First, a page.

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Table of contents
PREFACE
THE MOTHER AND HER CHILD-1.1
THE MOTHER AND HER CHILD-1.2
THE MOTHER AND HER CHILD-1.3
THE MOTHER AND HER CHILD-1.4
THE MOTHER AND HER CHILD-1.5
SEXUAL EDUCATION-2.1
SEXUAL EDUCATION-2.2
SEXUAL EDUCATION-2.3
SEXUAL EDUCATION-2.4
SEXUAL EDUCATION-2.5
SEXUAL EDUCATION-2.6
SEXUAL EDUCATION-2.7
SEXUAL EDUCATION-2.8
SEXUAL EDUCATION-2.9
SEXUAL EDUCATION-2.10
SEXUAL EDUCATION-2.11
SEXUAL EDUCATION AND NAKEDNESS-3.1
SEXUAL EDUCATION AND NAKEDNESS-3.2
SEXUAL EDUCATION AND NAKEDNESS-3.3
SEXUAL EDUCATION AND NAKEDNESS-3.4
THE VALUATION OF SEXUAL LOVE-4.1
THE VALUATION OF SEXUAL LOVE-4.2
THE VALUATION OF SEXUAL LOVE-4.3
THE VALUATION OF SEXUAL LOVE-4.4
THE FUNCTION OF CHASTITY-5.1
THE FUNCTION OF CHASTITY-5.2
THE FUNCTION OF CHASTITY-5.3
THE FUNCTION OF CHASTITY-5.4
THE FUNCTION OF CHASTITY-5.5
THE FUNCTION OF CHASTITY-5.6
THE PROBLEM OF SEXUAL ABSTINENCE-6.1
THE PROBLEM OF SEXUAL ABSTINENCE-6.2
THE PROBLEM OF SEXUAL ABSTINENCE-6.3
THE PROBLEM OF SEXUAL ABSTINENCE-6.4
THE PROBLEM OF SEXUAL ABSTINENCE-6.5
THE PROBLEM OF SEXUAL ABSTINENCE-6.6
PROSTITUTION-7.1
PROSTITUTION-7.2
PROSTITUTION-7.3
PROSTITUTION-7.4
PROSTITUTION-7.5
PROSTITUTION-7.6
PROSTITUTION-7.7
PROSTITUTION-7.8
PROSTITUTION-7.9
PROSTITUTION-7.10
PROSTITUTION-7.11
PROSTITUTION-7.12
PROSTITUTION-7.13
PROSTITUTION-7.14
PROSTITUTION-7.15
FOOTNOTES-1
FOOTNOTES-2

At a later period, in Corinth, prostitutes were still the priestesses of 

Venus, more or less loosely attached to her temples, and so long as that 

was the case they enjoyed a considerable degree of esteem. At this stage, 

however, we realize that religious prostitution was developing a 

utilitarian side. These temples flourished chiefly in sea-coast towns, in 

islands, in large cities to which many strangers and sailors came. The 

priestesses of Cyprus burnt incense on her altars and invoked her sacred 

aid, but at the same time Pindar addresses them as "young girls who 

welcome all strangers and give them hospitality." Side by side with the 

religious significance of the act of generation the needs of men far from 

home were already beginning to be definitely recognized. The Babylonian 

woman had gone to the temple of Mylitta to fulfil a personal religious 

duty; the Corinthian priestess had begun to act as an avowed minister to 

the sexual needs of men in strange cities. 

 

The custom which Herodotus noted in Lydia of young girls prostituting 

themselves in order to acquire a marriage portion which they may dispose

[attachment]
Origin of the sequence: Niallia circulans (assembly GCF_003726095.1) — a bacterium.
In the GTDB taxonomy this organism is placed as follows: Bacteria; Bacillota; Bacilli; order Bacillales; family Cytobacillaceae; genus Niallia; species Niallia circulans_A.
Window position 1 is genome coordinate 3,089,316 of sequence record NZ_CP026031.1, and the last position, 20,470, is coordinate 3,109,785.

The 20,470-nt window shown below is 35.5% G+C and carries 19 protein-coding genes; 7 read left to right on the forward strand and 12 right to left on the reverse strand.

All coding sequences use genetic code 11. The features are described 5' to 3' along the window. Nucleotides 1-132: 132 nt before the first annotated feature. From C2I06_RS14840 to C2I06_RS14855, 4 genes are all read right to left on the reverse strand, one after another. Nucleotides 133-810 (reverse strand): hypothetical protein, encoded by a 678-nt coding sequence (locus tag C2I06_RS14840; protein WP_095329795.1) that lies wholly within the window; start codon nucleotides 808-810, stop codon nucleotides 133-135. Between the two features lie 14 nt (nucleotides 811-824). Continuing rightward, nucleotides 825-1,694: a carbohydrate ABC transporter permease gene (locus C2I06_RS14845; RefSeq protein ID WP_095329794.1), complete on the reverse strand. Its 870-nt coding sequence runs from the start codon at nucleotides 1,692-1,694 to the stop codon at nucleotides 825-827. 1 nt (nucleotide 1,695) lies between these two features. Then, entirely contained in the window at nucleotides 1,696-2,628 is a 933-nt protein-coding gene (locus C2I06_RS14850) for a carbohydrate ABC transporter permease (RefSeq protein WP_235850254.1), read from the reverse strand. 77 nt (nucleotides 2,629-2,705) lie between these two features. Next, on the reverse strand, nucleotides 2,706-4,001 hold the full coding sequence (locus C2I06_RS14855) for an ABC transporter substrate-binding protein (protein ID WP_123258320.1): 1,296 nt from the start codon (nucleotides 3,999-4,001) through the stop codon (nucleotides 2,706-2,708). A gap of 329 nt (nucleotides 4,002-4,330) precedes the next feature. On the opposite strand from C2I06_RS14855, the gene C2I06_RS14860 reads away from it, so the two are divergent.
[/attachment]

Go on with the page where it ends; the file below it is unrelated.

of as they think fit (Bk. I, Ch. 93) may very well have developed (as 

Frazer also believes) out of religious prostitution; we can indeed trace 

its evolution in Cyprus where eventually, at the period when Justinian 

visited the island, the money given by strangers to the women was no 

longer placed on the altar but put into a chest to form marriage-portions 

for them. It is a custom to be found in Japan and various other parts of 

the world, notably among the Ouled-Nail of Algeria,[138] and is not 

necessarily always based on religious prostitution; but it obviously 

cannot exist except among peoples who see nothing very derogatory in free 

sexual intercourse for the purpose of obtaining money, so that the custom 

of Mylitta furnished a natural basis for it.[139] 

 

As a more spiritual conception of religion developed, and as the growth of 

civilization tended to deprive sexual intercourse of its sacred halo, 

religious prostitution in Greece was slowly abolished, though on the 

coasts of Asia Minor both religious prostitution and prostitution for the 

purpose of obtaining a marriage portion persisted to the time of 

Constantine, who put an end to these ancient customs.[140] Superstition 

was on the side of the old religious prostitution; it was believed that 

women who had never sacrificed to Aphrodite became consumed by lust, and 

according to the legend recorded by Ovid--a legend which seems to point to 

a certain antagonism between sacred and secular prostitution--this was the 

case with the women who first became public prostitutes. The decay of 

religious prostitution, doubtless combined with the cravings always born 

of the growth of civilization, led up to the first establishment, 

attributed by legend to Solon, of a public brothel, a purely secular 

establishment for a purely secular end: the safeguarding of the virtue of 

the general population and the increase of the public revenue. With that 

institution the evolution of prostitution, and of the modern marriage 

system of which it forms part, was completed. The Athenian _dikterion_ is 

the modern brothel; the _dikteriade_ is the modern state-regulated 

prostitute. The free _hetairae_, indeed, subsequently arose, educated women 

having no taint of the _dikterion_, but they likewise had no official part 

in public worship.[141] The primitive conception of the sanctity of sexual 

intercourse in the divine service had been utterly lost. 

 

A fairly typical example of the conditions existing among savages 

is to be found in the South Sea Island of Rotuma, where 


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